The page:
With this new follow-up, we wanted to include questions and measures on subjects that are of specific interest to our participants, not only the questions that researchers are focused on. It’s one small way we can express our gratitude to you for your 30+ years of involvement in the Raine Study.

Thank you to everyone who responded to the survey that was run November 2021-January 2022; and to all those participants who have contributed since then in so many ways -through their involvement in the Raine Study Cohort Advisory Committee, by participating in the participant panel at our 2022 Symposium event, or simply by sharing your thoughts in email or via comment on our social media posts. We love hearing from you and always appreciate you taking the time to share your thoughts with us.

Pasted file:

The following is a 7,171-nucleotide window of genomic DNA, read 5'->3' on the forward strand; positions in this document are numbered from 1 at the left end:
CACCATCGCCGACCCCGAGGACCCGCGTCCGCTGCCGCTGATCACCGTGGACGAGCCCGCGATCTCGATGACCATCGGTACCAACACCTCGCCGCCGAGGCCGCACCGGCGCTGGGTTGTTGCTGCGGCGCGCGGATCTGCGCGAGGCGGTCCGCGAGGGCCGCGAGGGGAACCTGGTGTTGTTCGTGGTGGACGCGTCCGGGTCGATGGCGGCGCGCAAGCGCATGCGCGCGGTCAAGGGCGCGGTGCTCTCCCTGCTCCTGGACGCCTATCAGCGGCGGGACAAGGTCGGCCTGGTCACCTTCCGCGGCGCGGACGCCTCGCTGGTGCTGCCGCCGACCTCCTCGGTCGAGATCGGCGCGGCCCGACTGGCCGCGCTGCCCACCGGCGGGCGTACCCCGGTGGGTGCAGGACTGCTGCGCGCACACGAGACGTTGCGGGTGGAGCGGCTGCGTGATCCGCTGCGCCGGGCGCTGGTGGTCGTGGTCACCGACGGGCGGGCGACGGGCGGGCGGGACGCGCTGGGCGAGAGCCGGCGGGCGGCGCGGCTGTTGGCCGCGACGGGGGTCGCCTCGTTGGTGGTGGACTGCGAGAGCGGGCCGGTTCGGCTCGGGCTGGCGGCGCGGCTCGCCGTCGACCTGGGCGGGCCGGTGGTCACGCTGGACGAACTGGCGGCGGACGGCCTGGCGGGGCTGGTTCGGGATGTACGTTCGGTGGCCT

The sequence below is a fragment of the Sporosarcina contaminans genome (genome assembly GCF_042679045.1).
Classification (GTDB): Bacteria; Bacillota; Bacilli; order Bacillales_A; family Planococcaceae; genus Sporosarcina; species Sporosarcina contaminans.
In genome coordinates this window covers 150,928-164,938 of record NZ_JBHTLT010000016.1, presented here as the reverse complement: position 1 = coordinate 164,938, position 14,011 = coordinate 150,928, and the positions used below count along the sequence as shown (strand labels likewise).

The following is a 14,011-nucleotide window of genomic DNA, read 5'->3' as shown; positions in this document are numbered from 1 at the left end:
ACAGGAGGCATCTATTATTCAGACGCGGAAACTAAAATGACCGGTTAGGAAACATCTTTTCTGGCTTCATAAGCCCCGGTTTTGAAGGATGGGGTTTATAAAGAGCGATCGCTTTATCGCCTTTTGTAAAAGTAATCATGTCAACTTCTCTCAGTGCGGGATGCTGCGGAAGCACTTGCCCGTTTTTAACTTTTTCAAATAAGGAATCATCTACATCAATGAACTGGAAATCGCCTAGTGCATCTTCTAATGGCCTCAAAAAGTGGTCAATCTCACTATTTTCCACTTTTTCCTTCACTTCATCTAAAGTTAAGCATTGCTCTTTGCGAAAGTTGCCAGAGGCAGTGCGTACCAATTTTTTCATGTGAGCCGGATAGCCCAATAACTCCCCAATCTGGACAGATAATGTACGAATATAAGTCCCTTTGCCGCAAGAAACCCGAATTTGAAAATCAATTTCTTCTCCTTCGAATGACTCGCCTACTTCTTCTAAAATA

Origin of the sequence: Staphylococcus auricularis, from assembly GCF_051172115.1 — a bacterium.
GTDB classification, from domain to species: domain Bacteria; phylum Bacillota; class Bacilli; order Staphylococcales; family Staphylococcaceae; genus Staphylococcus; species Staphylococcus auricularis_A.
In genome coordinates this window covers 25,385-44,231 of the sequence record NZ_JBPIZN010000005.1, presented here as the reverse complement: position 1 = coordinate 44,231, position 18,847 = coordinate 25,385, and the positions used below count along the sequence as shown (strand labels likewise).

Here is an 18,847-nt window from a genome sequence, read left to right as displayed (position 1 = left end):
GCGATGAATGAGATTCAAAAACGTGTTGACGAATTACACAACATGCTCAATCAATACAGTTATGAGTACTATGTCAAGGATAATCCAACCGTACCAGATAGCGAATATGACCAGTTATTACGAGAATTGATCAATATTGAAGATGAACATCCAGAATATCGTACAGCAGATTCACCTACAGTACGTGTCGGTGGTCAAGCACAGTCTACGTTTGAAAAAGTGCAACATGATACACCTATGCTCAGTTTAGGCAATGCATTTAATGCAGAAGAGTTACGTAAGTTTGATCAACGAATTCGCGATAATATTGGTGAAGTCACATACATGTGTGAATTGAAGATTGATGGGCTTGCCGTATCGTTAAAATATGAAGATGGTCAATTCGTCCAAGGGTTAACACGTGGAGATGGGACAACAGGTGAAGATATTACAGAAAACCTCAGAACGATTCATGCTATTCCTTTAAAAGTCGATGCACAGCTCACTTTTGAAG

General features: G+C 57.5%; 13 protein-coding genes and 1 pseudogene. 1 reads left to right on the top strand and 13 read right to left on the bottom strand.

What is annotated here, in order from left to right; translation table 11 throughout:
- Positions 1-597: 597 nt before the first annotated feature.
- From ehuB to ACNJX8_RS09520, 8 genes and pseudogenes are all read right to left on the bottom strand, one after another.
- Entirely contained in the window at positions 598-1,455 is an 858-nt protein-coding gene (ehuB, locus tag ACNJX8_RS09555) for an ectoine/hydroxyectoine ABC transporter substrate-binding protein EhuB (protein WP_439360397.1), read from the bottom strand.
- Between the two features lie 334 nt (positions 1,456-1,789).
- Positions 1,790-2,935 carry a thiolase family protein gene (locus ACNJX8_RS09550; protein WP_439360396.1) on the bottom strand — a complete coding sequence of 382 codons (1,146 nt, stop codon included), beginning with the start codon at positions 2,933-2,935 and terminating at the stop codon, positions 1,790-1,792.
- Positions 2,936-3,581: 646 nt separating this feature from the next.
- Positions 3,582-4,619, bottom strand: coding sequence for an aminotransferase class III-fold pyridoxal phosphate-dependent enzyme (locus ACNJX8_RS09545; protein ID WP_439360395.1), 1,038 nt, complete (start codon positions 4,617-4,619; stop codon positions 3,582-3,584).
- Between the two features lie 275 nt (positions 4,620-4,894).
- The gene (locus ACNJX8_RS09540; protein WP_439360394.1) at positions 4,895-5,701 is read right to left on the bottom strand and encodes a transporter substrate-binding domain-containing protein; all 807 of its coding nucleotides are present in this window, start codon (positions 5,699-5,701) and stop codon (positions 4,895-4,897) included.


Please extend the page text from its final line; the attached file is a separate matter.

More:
Why is it important for participants to input to research planning?

Evidence shows that where participants (“consumers”) are involved in the design of research projects through surveys or questionnaires, those research projects are better received by the participants. It ensures that the issues which are most important to people are identified and prioritised.

There’s also lots of evidence that involving consumers improves how research findings are shared across the community. People are more likely to tell others about something they’ve had a say in, which in turn helps increase the chances that research findings might ultimately impact health policy.

Involving consumers in research is something that the Raine Study and its partners have cared about for a long time. Telethon Kids Institute has lots of great information on the topic. The Consumer and Community Involvement Program at the Western Australian Health Translation Network is another good source about the topic.